Keeping Your Pets Safe at Christmas

Cat looking at Christmas Lights
Courtesy of Adorable Animal Photography

Christmas is a beautiful time of year filled with lights, decorations, music parties and meals spent with friends and family. It is a time of distraction with lots to do and not as much time to relax and keep an eye on what everyone is up to.

Christmas is also a time of wonderment for your dog or cat with new things to explore that they do not normally see in their day-to-day lives. Glittery things, things that light up and blink, new smells from holiday candles and, of course, all of the goodies in the kitchen that go along with the holiday will appeal to their senses and encourage them to investigate and see how these things fit in their world and, of course, whether they are good to eat!

Keeping pets safe from Christmas decorations

Many of our typical holiday decorations can cause havoc on our dogs or cats’ digestive system if ingested, and many of them can cause serious illness to your pet and should be put in safe places away from curious minds.

Tinsel – can you imaging what this will do to a cat’s stomach and intestine if eaten? Eating or even licking tinsel can lead to a very unpleasant stomach.

Snow globes – many imported snow globes contain antifreeze which can cause kidney failure and even death. If you have them, put them where they cannot wind up broken on the floor.

Lights and Batteries – those beautiful fairy lights you use for decorating garlands and other decorations can be harmful to a cat or dog who decides they need to be chewed so as to understand how they work. Keep these out of reach of inquisitive minds.

Poinsettias, Mistletoe and Ivy – the leaves from poinsettias can cause your dog stomach upset and/or diarrhea if eaten in large quantity. Berries from mistletoe contain polysaccharides, alkaloids, and lectins. When eaten, mistletoe can result in drooling, vomiting, diarrhea and abdominal pain. Eating ivy will cause the same symptoms. Certainly, this will go a long way in ruining Christmas.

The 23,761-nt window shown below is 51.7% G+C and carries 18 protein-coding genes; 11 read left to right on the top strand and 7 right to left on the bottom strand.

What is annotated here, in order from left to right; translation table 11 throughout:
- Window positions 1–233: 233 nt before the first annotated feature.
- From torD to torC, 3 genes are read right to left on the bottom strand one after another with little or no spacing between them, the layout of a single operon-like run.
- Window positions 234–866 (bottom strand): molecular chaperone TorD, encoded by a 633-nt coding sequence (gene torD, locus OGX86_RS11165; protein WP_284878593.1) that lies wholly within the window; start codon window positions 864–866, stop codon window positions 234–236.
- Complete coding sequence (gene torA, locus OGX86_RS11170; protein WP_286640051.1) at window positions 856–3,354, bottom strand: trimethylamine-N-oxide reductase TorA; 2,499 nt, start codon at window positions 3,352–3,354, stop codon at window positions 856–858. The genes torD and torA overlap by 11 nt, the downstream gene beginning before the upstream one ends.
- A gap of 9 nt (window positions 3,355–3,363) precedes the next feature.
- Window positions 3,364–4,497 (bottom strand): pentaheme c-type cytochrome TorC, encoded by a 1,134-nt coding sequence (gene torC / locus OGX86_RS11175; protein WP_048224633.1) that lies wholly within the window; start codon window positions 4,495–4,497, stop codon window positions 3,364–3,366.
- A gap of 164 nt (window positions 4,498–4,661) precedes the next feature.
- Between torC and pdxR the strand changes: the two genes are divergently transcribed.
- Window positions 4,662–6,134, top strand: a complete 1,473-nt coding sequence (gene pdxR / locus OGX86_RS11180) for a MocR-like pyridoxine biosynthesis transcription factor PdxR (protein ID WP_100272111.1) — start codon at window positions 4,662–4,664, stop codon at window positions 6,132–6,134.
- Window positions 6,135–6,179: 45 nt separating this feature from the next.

Candles – light these only when you are in the room as they can be easily knocked over and cause a fire hazard. Keep these out of reach from larger dogs who tend to eat everything they come in contact with. Some Labs and Golden Retrievers are famous for this.

Salt and Dough Ornaments – although ornaments made from salt dough don’t smell particularly appealing to us, your dog or cat may think differently. Salt toxicosis can result from eating these ornaments, so hand them high on the tree.

Salt poisoning in dogs and cats can result in vomiting, diarrhea, decreased appetite, lethargy, excessive thirst or urination and coordination issues. In severe cases, tremors, seizures, coma, and even death are possible. No salt for your furry friend, ever.

Wrapping Paper – clean up bits and pieces of ribbon and wrapping paper that hit the deck when you wrap gifts. If it looks pretty, it must taste good, right?

Keeping your pets safe from Christmas foods


Making cookies and other Christmas goodies is part of a traditional holiday for many pet owners and, the smells that you create in the kitchen are simply irresistible to our furry friends. You can bet they will be waiting to taste your creations.